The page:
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In Merced, ‘A tsunami of bank-owned properties’

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Buckling under a ‘tsunami’ of foreclosed houses, sections of suburban Central California are turning into weed-choked ghost towns, marked by vacant houses and unfinished developments, the L.A. Times’ Peter Hong reports today in the second article in his four-part series on foreclosure in California.

‘We’re experiencing a tsunami of bank-owned properties,’ real estate agent Andy Krotik tells Hong while touring foreclosed houses in Merced. Krotik’s job is to inspect foreclosed houses to make sure they are free of squatters before they are put on the market.

The economic fallout from foreclosures has damped economic activity in the region, Hong reports. ‘There’s just no equity,’ says Mark Torrence, owner of Merced Pools. ‘Most houses are upside down.... It’s over for the industry. I’m done building.’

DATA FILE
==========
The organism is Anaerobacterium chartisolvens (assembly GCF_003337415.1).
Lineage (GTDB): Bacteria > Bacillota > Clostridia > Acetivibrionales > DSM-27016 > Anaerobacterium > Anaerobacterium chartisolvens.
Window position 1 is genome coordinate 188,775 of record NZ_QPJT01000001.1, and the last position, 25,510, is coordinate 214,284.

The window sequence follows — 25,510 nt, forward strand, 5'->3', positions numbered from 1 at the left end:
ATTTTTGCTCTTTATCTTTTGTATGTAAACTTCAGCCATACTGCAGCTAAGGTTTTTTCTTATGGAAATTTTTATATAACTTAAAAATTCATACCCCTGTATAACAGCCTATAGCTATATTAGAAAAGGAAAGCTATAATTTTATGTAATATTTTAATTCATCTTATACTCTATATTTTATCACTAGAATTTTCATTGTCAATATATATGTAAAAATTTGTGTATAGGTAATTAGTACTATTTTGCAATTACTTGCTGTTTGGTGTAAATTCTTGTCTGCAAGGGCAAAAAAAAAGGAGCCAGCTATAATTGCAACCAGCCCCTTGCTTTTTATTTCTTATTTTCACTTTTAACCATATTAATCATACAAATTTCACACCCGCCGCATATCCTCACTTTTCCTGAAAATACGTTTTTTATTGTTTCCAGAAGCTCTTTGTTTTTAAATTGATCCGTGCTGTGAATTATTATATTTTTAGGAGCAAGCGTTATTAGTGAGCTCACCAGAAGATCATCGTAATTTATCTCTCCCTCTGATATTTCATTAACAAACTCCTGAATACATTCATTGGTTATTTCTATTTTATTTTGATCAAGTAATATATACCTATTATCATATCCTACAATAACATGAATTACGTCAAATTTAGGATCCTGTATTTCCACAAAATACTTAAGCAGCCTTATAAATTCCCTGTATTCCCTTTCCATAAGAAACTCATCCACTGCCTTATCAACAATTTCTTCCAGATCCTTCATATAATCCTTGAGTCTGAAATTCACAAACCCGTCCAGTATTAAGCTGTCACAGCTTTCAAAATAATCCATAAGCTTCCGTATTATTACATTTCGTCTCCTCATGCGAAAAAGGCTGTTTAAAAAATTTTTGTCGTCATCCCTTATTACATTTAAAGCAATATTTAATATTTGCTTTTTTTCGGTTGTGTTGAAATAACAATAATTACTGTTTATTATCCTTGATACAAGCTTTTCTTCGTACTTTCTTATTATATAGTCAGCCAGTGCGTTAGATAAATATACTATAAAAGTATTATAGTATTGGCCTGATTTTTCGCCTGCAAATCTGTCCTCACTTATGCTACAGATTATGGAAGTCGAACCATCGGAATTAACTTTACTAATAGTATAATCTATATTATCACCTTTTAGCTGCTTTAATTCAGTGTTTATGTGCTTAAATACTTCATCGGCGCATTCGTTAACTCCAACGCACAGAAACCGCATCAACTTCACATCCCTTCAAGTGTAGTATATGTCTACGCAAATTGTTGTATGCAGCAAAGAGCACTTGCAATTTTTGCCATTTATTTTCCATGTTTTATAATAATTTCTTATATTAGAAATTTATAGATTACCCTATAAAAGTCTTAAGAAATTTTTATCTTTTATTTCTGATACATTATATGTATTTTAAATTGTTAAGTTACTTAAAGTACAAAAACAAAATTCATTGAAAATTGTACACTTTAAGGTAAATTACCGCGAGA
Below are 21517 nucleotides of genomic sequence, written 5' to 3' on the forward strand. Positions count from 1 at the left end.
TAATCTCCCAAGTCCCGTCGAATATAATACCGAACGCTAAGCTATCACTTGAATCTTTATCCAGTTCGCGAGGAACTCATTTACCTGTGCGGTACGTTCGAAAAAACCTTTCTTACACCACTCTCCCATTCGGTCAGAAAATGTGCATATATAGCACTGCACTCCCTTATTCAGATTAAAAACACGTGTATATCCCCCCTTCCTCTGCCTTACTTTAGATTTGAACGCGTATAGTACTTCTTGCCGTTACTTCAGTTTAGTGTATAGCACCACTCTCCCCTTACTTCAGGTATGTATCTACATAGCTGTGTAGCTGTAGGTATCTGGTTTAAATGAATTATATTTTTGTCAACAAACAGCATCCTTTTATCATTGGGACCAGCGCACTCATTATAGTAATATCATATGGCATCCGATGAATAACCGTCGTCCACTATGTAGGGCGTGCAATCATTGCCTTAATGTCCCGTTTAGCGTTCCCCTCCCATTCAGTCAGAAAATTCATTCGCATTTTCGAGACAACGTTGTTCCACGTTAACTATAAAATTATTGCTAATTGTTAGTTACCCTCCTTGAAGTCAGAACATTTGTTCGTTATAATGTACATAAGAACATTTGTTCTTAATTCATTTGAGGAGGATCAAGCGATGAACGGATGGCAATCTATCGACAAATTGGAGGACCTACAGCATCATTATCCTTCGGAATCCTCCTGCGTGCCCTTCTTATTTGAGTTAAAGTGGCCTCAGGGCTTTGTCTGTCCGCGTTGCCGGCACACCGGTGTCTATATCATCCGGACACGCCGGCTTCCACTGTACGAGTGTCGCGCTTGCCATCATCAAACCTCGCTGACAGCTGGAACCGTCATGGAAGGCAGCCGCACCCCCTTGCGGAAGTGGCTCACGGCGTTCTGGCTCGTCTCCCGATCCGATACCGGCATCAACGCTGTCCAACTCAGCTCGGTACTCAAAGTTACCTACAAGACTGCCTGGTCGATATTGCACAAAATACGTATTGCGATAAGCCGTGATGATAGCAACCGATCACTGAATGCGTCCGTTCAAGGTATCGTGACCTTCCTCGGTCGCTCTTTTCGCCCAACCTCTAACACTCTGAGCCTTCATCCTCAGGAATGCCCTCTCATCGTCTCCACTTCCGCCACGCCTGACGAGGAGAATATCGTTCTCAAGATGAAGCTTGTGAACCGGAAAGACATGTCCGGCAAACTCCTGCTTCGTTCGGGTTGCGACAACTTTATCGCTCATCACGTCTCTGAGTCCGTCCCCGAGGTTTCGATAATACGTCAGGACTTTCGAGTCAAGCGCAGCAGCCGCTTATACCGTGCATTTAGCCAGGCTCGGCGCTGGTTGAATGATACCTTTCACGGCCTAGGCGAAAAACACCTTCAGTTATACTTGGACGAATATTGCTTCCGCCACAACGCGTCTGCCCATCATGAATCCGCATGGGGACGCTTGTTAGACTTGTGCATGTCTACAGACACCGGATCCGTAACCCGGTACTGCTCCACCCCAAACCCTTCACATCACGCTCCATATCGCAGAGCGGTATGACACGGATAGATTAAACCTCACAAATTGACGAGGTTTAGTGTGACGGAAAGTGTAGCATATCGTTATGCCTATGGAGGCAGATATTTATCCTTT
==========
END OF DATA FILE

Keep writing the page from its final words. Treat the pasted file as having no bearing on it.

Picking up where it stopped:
Even housing developments built as recently as 2006 are showing signs of age and neglect. Hong describes the view from a house built in 2006 at a development that stalled: ' ... a kind of modern-day ghost town. The developer never finished building the neighborhood as demand for new homes vaporized and would-be buyers canceled their contracts.’ The new homes that were built are now ‘ringed by vacant lots and empty houses, and the neighborhood is overrun by dry weeds and brush.’

Your thoughts? Comments? E-mail story tips to peter.viles@latimes.com
Photo Credit: Los Angeles Times

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